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CAUSES OF THE REVOLUTION Unit 2/Part 1. New Taxes The French and Indian War nearly doubled Britain’s national debt. Colonial territories were expanded.

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Presentation on theme: "CAUSES OF THE REVOLUTION Unit 2/Part 1. New Taxes The French and Indian War nearly doubled Britain’s national debt. Colonial territories were expanded."— Presentation transcript:


2 New Taxes The French and Indian War nearly doubled Britain’s national debt. Colonial territories were expanded. Parliament needed to raise taxes to pay debt and protect the colonies. They decided that the colonists could and should pay more.

3 Significant Taxes Sugar Act Quartering Act – required colonies to provide housing and supplies for the British troops. Stamp Act – required colonists to pay tax on almost all printed materials.

4 Taxation Without Representation Colonists were angry over the stamp act. They thought it threatened their prosperity and liberty. Colonists questioned Parliament’s right to tax colonies directly. They thought since colonies had no representation in Parliament, then Parliament had no right to tax them. Colonists felt if they accepted the Stamp Act taxes then Parliament would add more taxes. Parliament dismissed the colonial opposition. Their position was that the Empire needed money and Parliament had the right to levy taxes anywhere in the Empire.

5 Colonial Protests Colonists began to work together to fight the passage of the Stamp Act. Those who opposed the taxes called themselves “Patriots”. Associations known as “Sons of Liberty” were formed. Most famous leader was Samuel Adams (cousin of John Adams) of Boston. Angry crowds assaulted colonists who supported or helped collect taxes. Most violent city was Boston. To control and coordinate protests, the Stamp Act Congress was held in New York City in October 1765. Members of this congress encouraged consumer boycotts of goods imported from Britain. Women played an economic role in the boycott too. Known as “Daughters of Liberty”.

6 Violence Erupts – In March 1770, colonists threw snowballs and rocks at British soldiers guarding the Customs House. The nervous soldiers fired into the crowd, killing 5 colonists. Patriots called the killings “The Boston Massacre”. The Boston Massacre

7 Committees Of Correspondence An organized network of committees providing leadership and promoting cooperation. These helped build colonial unity wrote propaganda to support and gain attention & strength for the rebellion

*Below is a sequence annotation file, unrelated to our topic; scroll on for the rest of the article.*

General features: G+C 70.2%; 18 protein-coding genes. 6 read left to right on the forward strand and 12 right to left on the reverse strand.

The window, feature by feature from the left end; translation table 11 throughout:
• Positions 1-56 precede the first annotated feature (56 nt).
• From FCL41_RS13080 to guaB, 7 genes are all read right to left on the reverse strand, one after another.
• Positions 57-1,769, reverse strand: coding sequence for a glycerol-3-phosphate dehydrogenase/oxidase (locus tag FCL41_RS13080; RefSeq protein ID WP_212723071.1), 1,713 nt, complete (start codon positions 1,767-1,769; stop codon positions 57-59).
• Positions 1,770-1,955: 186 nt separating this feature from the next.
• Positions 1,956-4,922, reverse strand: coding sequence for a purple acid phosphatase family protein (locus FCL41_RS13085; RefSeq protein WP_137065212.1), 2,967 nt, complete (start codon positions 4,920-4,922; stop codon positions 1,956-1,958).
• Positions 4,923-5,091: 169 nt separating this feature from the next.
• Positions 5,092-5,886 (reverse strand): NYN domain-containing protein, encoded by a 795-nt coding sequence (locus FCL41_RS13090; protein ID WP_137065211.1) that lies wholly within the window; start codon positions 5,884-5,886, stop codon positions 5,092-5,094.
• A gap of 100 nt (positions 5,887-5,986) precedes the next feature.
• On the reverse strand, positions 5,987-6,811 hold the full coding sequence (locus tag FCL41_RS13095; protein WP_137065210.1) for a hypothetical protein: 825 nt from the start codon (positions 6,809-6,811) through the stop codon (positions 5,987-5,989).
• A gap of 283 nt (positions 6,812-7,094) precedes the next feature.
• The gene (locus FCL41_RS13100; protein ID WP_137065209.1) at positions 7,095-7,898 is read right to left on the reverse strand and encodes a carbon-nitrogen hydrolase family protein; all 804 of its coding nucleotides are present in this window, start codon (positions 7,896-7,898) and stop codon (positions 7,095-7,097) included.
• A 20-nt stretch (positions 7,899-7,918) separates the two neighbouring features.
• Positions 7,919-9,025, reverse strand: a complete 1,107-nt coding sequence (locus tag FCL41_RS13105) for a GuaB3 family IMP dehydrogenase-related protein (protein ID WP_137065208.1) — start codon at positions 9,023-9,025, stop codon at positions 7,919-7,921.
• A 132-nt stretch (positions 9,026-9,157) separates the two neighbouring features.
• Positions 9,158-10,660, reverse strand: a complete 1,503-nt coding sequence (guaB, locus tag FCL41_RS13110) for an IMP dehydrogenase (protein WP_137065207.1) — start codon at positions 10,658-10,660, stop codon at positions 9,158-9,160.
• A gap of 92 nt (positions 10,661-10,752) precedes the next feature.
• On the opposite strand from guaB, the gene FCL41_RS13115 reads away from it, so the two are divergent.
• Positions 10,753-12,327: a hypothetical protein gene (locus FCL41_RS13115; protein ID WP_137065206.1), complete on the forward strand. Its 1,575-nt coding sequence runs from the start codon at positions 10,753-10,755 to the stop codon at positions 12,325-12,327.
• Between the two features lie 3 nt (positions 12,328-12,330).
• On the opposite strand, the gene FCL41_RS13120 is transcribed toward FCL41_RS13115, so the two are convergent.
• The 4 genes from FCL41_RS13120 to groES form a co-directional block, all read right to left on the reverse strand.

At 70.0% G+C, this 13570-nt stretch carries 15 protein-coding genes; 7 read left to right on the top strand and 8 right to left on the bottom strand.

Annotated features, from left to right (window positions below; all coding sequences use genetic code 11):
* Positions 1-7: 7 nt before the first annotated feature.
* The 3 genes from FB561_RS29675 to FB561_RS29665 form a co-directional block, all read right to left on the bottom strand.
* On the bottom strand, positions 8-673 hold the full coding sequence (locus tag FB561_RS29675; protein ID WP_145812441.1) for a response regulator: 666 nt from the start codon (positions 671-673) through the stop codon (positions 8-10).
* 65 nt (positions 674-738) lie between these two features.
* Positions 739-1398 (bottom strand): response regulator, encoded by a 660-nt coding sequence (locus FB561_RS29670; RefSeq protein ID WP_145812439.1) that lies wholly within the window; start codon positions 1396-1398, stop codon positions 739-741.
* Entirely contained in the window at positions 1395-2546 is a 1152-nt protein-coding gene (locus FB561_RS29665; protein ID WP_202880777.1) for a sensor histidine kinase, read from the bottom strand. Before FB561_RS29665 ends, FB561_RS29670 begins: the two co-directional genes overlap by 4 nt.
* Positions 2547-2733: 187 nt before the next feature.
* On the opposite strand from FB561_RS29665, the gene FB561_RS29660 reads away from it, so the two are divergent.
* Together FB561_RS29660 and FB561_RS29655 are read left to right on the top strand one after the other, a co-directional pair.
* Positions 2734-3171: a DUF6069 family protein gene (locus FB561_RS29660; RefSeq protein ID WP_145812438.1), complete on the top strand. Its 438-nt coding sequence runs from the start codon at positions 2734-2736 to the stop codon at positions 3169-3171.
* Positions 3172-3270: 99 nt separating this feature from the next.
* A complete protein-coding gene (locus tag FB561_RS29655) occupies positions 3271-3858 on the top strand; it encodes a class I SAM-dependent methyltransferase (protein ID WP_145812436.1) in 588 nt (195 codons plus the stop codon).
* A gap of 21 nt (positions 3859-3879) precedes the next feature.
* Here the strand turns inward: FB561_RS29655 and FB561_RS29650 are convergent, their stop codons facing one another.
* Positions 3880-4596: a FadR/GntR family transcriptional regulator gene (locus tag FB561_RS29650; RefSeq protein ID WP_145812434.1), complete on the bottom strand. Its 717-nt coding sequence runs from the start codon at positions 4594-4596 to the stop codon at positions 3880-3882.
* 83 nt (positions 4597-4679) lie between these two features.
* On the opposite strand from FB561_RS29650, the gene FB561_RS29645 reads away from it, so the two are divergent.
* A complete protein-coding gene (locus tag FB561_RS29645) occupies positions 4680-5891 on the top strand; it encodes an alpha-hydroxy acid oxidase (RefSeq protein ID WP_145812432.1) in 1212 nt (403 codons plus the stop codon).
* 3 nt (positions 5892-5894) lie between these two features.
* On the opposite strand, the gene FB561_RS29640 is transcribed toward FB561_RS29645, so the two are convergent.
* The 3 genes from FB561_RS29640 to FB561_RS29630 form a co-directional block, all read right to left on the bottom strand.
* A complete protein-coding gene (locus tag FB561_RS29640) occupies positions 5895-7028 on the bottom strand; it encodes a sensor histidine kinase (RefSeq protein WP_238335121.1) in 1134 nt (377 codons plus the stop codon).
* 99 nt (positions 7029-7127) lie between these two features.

8 The Boston Tea Party Parliament had taxed tea. Colonists continued to boycott and drink smuggled Dutch tea. This hurt the British East India Company. To help them, Parliament passes a law allowing the company to sell directly to the colonists, which made their tea cheaper than the smuggled tea. The colonists felt that this was the British trying to trick them into paying the tax. They thought it would also hurt wealthy colonists who smuggled tea. On the night of December 16, 1773, Boston Patriots dressed as Indians, boarded 3 British ships full of tea, and dumped the tea into the Boston harbor. This even became known as The Boston Tea Party.

9 Intolerable Acts Parliament passes Coercive Acts to punish Boston for the Tea Party. Ports were closed to trade, British officials could be tried in Britain for crimes committed in the colonies, and cut off lands claimed by several colonies. Colonists called the legislation The Intolerable Acts. Massachusetts reacted with violence, forced courts of law to shut down, and assaulted anyone who was friendly to Parliament. Some were tar and feathered as punishment.

10 First Continental Congress All colonies except Georgia met in Philadelphia. Leaders to decide how to deal with the British. The Colonists weren’t represented in Parliament and were becoming resentful. Resentment came as a result of The Sugar Act, Stamp Act, Quartering Act, and most important: TAXATION WITHOUT REPRESENTATION Lexington and Concord Two country towns west of Boston. Patriots stockpiling weapons Formed volunteer army (militias) made up of townspeople to protect their own towns. At Lexington, British soldiers ordered militia to disperse. As they did, someone fired a shot. (“shot heard round the world”) 8 colonists are killed. “Redcoats” then marched to Boston fighting in Concord along the way. When British return to Boston they are ambushed by colonists (“minutemen”) Patriots killed or wounded more than 200 British soldiers. British not used to fighting in this manner. Considered a Patriot victory. The Colonies Take Action

11 The Second Continental Congress May 1775 Delegates from all the colonies assembled in Philadelphia Congress assumed responsibility for the war. Volunteers from the southern and middle colonies joined the Patriot siege of Boston, where British and “loyalists” were. Congress gave command of the Continental Army to George Washington. Some wanted to declare independence from Britain. Most hoped to remain with Britain but not pay taxes to Parliament

12 Olive Branch Petition In July, 1775, after 3 months of bloodshed, Congress sent an “Olive Branch Petition” to King George III. The petition reaffirmed the Colonists allegiance to the King but not to Parliament. The King rejected the petition and sent more troops to Boston.

13 Independence In Jan. 1776, Thomas Paine writes Common Sense It was a pamphlet in favor of Independence. In it, he is critical of Britain and, in a forceful way, suggests that America should revolt. By the spring of 1776, Paine’s ideas had built momentum for American Independence. A committee is chosen by the Congress to draft a document declaring American independence. Thomas Jefferson drafted the document, drawing upon Paine’s ideas. Two days later, Congress approves the Declaration of Independence.

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